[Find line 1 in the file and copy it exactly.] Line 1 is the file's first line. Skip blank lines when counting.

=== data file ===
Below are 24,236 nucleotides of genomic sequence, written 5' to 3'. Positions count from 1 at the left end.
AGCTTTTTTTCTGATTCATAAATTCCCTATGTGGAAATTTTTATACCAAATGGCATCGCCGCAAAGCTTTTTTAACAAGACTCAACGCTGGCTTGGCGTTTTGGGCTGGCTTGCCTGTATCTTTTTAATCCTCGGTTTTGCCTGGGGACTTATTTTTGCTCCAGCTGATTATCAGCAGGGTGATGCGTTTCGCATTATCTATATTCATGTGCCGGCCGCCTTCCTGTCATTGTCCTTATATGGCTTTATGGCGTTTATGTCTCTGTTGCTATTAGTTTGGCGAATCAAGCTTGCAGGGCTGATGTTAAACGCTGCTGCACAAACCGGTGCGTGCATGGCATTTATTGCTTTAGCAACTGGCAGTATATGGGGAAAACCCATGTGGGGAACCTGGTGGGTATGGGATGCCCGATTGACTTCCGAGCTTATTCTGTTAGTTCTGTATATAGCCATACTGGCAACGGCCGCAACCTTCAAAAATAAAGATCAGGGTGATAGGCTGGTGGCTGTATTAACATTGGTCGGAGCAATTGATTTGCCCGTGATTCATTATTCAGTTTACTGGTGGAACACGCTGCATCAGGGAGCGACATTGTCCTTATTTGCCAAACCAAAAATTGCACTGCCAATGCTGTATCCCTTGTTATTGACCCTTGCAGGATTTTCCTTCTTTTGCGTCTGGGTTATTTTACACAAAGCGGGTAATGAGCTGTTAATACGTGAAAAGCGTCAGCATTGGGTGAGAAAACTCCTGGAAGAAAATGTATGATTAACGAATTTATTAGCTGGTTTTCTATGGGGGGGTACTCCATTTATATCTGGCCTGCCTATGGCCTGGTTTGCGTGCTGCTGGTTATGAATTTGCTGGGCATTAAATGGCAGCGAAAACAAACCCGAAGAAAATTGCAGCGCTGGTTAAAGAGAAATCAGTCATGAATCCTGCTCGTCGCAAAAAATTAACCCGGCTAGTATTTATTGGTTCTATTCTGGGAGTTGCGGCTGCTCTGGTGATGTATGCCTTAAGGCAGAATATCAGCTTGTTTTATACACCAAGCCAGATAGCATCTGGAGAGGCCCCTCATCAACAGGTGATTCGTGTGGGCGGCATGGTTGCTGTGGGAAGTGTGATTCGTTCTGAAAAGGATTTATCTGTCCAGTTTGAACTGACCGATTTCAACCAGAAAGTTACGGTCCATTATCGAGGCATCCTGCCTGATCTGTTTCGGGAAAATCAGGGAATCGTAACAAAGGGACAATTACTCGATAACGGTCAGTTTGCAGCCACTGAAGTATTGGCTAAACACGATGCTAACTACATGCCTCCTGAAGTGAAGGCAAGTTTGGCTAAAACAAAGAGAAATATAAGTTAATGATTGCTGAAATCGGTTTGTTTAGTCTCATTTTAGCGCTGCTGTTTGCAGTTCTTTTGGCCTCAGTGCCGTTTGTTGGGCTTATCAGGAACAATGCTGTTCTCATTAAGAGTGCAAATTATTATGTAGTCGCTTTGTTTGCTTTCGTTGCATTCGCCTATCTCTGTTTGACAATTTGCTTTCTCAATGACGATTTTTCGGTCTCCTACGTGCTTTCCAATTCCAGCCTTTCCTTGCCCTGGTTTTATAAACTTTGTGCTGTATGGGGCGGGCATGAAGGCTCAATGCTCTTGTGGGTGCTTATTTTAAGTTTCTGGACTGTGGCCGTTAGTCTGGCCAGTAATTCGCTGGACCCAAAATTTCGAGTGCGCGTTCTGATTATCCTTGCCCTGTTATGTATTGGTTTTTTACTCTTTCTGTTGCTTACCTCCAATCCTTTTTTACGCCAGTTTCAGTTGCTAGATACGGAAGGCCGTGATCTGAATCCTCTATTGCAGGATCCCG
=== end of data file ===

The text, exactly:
Below are 24,236 nucleotides of genomic sequence, written 5' to 3'. Positions count from 1 at the left end.